No, really

By Mir
April 1, 2013
Category Detritus

I guess this is the part where I’m supposed to tell you a fantastic made-up story and convince you that it’s true. I’ve never been a fan of April Fool’s Day—as much as I love a good story, the calculated intent to trick never sits well with me—but we may as well get it out of the way.

So: Licorice is pregnant! Also, Licorice is actually a cat. Who recently won the lottery. SWEARSIES.

We good? Okay, then. (I know. I’m not very good at the whole trickster thing.)

Instead of that nonsense, I have a VERY SERIOUS burning question which I urge you to consider carefully because this is IMPORTANT. If you like eggs, and you like hard-boiled and deviled eggs, can you please explain to me why it is now de rigueur for deviled eggs to be all fancified with weird ingredients instead of just being, you know, regular deviled eggs? DEVILED EGGS ARE ALREADY DELICIOUS. (This question brought to you by Easter dinner.)

Please discuss. I require enlightenment.


  1. Jen

    Because people are bored with deviled eggs I suppose.
    And now I’m going to go make truly boring but nom-tastic deviled eggs. Nom.

  2. Randi

    I don’t know! I’ve only tried to add something to deviled eggs once, and that was bacon. Because, ya know, bacon makes EVERYTHING better. Maybe I should wrap the deviled egg IN bacon then cook it more…wait, no, greasy mess..hmm..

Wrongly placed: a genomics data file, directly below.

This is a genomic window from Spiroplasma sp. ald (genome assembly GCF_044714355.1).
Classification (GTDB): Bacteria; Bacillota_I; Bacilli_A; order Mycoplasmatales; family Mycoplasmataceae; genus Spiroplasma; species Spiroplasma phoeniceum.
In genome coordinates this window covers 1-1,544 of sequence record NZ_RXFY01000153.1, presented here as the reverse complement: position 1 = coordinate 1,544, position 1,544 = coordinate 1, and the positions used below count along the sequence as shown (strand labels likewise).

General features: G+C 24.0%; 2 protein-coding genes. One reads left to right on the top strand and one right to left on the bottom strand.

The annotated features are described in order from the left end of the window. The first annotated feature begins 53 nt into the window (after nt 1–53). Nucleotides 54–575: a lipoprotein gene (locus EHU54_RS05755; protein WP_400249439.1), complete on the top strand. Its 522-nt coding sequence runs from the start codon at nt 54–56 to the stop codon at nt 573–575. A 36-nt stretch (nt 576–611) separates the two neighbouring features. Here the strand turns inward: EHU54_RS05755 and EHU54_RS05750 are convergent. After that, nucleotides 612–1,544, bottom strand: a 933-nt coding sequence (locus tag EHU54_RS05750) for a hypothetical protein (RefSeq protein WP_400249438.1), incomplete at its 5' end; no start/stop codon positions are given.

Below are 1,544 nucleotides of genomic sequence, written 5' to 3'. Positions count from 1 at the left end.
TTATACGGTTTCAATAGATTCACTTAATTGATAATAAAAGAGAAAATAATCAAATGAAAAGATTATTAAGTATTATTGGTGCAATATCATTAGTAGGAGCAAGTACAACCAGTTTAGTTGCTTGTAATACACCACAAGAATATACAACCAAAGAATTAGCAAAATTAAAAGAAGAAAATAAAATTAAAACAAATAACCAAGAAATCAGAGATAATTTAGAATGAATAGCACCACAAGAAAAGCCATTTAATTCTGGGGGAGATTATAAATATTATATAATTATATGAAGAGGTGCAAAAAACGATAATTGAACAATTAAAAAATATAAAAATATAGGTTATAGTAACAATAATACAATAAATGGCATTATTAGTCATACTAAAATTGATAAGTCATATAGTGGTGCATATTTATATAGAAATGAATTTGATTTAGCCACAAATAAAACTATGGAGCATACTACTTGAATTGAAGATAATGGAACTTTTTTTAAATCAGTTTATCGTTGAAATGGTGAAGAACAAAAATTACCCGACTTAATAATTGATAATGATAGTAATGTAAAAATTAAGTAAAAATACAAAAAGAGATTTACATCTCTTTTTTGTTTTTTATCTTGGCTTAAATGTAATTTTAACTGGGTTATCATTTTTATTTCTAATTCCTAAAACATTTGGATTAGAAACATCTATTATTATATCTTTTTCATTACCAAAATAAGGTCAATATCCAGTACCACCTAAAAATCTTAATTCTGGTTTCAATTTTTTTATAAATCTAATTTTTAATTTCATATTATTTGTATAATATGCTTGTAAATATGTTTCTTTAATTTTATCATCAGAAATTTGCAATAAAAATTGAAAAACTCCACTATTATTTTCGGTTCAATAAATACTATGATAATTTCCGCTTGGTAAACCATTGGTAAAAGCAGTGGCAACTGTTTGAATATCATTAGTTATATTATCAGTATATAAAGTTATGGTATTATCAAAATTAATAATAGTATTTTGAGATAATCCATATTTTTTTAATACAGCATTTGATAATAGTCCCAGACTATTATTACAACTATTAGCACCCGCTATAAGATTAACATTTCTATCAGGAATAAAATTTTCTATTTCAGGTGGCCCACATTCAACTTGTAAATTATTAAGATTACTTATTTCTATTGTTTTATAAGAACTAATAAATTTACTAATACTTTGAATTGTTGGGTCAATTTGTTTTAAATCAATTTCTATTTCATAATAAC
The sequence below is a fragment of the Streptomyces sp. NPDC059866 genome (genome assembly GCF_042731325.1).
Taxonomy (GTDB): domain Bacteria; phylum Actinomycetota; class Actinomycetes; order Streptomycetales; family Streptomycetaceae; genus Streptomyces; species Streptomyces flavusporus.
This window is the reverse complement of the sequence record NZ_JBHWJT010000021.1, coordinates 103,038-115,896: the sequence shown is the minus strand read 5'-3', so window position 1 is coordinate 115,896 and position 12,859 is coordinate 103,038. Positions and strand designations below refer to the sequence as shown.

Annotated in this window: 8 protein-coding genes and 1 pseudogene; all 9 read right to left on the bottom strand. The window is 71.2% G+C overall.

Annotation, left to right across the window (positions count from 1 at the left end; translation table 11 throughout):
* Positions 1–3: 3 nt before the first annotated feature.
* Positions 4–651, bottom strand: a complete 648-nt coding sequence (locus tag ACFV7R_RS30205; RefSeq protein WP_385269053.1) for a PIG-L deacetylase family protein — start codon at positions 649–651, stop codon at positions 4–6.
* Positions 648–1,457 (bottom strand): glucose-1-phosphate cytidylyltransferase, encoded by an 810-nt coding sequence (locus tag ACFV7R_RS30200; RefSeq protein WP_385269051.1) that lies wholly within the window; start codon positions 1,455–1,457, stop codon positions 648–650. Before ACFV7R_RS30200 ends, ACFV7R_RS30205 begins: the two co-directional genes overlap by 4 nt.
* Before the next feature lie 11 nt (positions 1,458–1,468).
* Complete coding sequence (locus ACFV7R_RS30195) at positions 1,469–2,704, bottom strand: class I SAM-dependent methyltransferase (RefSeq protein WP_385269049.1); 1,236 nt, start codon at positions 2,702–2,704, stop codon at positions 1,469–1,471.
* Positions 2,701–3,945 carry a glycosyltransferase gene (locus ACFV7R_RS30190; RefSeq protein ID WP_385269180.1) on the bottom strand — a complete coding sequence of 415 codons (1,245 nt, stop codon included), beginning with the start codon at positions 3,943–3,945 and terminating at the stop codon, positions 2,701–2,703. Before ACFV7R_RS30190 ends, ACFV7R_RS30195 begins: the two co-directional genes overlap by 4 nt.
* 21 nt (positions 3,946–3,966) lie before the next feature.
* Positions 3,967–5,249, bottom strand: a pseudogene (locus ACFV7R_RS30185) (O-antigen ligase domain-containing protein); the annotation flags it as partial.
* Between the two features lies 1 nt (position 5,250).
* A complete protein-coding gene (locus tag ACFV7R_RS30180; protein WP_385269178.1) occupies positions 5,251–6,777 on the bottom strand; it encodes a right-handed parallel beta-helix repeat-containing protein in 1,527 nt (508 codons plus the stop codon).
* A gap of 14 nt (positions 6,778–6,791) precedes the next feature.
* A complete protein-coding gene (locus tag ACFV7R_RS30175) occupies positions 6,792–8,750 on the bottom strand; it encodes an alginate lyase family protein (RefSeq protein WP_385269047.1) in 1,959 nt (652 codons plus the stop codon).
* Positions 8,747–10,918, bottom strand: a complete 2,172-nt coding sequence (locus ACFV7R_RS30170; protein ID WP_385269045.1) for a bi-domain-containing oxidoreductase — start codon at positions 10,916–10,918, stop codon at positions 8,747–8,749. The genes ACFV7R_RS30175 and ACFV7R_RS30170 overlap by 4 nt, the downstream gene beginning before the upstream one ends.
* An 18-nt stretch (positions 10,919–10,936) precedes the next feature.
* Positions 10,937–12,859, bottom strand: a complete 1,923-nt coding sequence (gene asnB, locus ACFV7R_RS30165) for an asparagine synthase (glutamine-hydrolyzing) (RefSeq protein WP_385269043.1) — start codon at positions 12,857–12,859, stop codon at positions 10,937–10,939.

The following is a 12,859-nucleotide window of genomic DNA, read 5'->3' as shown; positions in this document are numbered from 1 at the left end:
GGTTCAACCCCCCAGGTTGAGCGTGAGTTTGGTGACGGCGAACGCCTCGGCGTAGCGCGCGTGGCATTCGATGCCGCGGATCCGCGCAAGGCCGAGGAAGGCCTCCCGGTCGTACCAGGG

3. CIndy

    Oh, you want to start something today I see. :)

    We have an ongoing debate at our house regarding deviled eggs. I prefer them with mayo and mustard, plus a bit of relish/chopped pickle and salt/pepper. A little paprika on top for color is nice but optional.

    However, I have a plain eating contingent in my family that says mayo and a bit of salt are the only two acceptable additions.

    So I make both. I have seen recipes for all kinds of weird (-er than pickle) additions and have tried some of them but it messes with the balance of flavors too much.

    • Mir

      I believe it’s in the bible somewhere that deviled eggs are made with mayo, a touch of mustard, salt/pepper, and pickle relish. The paprika is for looks and optional, as you say. Just mayo and salt doesn’t even sound right to me, BUT this was more about the “use capers and salmon roe!” kinds of recipes. NO. Just, no.

      • Gaylin

        My mom’s deviled eggs didn’t even have pickle relish! Plain works for me.

        • Jessica

          My mom’s and my paternal grandmother’s don’t have the pickle relish either — just mayo, mustard, salt/pepper, and a dash of paprika on top. Not that it matters to me, because I don’t like hard-boiled eggs or deviled eggs…

  4. hokgardner

    In our house, ingredients for deviled eggs will always be mayo, mustard, a little vinegar and some paprika. Nothing fancy for us. Anything else is a crime against deviled eggs.

  5. Crickett